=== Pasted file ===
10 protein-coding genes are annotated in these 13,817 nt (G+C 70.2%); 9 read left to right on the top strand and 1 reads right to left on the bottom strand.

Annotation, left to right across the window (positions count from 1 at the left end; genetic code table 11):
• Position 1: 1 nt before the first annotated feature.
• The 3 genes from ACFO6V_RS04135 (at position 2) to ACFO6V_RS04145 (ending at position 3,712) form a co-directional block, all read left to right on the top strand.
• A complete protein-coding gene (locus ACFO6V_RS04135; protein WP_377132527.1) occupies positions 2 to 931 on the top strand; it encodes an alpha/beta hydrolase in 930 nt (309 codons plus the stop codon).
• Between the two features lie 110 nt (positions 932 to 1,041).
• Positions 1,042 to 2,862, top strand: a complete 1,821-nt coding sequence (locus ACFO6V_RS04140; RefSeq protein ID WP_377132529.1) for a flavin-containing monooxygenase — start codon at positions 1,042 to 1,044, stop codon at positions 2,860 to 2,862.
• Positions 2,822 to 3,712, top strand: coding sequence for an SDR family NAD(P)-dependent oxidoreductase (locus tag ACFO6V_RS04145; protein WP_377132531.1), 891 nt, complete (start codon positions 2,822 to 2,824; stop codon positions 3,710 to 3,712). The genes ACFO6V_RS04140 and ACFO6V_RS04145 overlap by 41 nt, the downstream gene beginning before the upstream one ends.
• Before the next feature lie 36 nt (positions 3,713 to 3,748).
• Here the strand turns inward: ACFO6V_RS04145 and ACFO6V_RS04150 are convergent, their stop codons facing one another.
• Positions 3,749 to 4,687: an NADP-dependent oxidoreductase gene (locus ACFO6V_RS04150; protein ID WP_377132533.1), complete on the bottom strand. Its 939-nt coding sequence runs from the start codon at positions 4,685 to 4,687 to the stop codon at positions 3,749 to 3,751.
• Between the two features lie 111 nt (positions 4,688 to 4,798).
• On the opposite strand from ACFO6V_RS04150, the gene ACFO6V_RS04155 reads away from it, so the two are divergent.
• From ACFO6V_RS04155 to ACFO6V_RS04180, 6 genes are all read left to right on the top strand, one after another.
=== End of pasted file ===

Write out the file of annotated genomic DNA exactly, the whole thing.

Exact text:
10 protein-coding genes are annotated in these 13,817 nt (G+C 70.2%); 9 read left to right on the top strand and 1 reads right to left on the bottom strand.

Annotation, left to right across the window (positions count from 1 at the left end; genetic code table 11):
• Position 1: 1 nt before the first annotated feature.
• The 3 genes from ACFO6V_RS04135 (at position 2) to ACFO6V_RS04145 (ending at position 3,712) form a co-directional block, all read left to right on the top strand.
• A complete protein-coding gene (locus ACFO6V_RS04135; protein WP_377132527.1) occupies positions 2 to 931 on the top strand; it encodes an alpha/beta hydrolase in 930 nt (309 codons plus the stop codon).
• Between the two features lie 110 nt (positions 932 to 1,041).
• Positions 1,042 to 2,862, top strand: a complete 1,821-nt coding sequence (locus ACFO6V_RS04140; RefSeq protein ID WP_377132529.1) for a flavin-containing monooxygenase — start codon at positions 1,042 to 1,044, stop codon at positions 2,860 to 2,862.
• Positions 2,822 to 3,712, top strand: coding sequence for an SDR family NAD(P)-dependent oxidoreductase (locus tag ACFO6V_RS04145; protein WP_377132531.1), 891 nt, complete (start codon positions 2,822 to 2,824; stop codon positions 3,710 to 3,712). The genes ACFO6V_RS04140 and ACFO6V_RS04145 overlap by 41 nt, the downstream gene beginning before the upstream one ends.
• Before the next feature lie 36 nt (positions 3,713 to 3,748).
• Here the strand turns inward: ACFO6V_RS04145 and ACFO6V_RS04150 are convergent, their stop codons facing one another.
• Positions 3,749 to 4,687: an NADP-dependent oxidoreductase gene (locus ACFO6V_RS04150; protein ID WP_377132533.1), complete on the bottom strand. Its 939-nt coding sequence runs from the start codon at positions 4,685 to 4,687 to the stop codon at positions 3,749 to 3,751.
• Between the two features lie 111 nt (positions 4,688 to 4,798).
• On the opposite strand from ACFO6V_RS04150, the gene ACFO6V_RS04155 reads away from it, so the two are divergent.
• From ACFO6V_RS04155 to ACFO6V_RS04180, 6 genes are all read left to right on the top strand, one after another.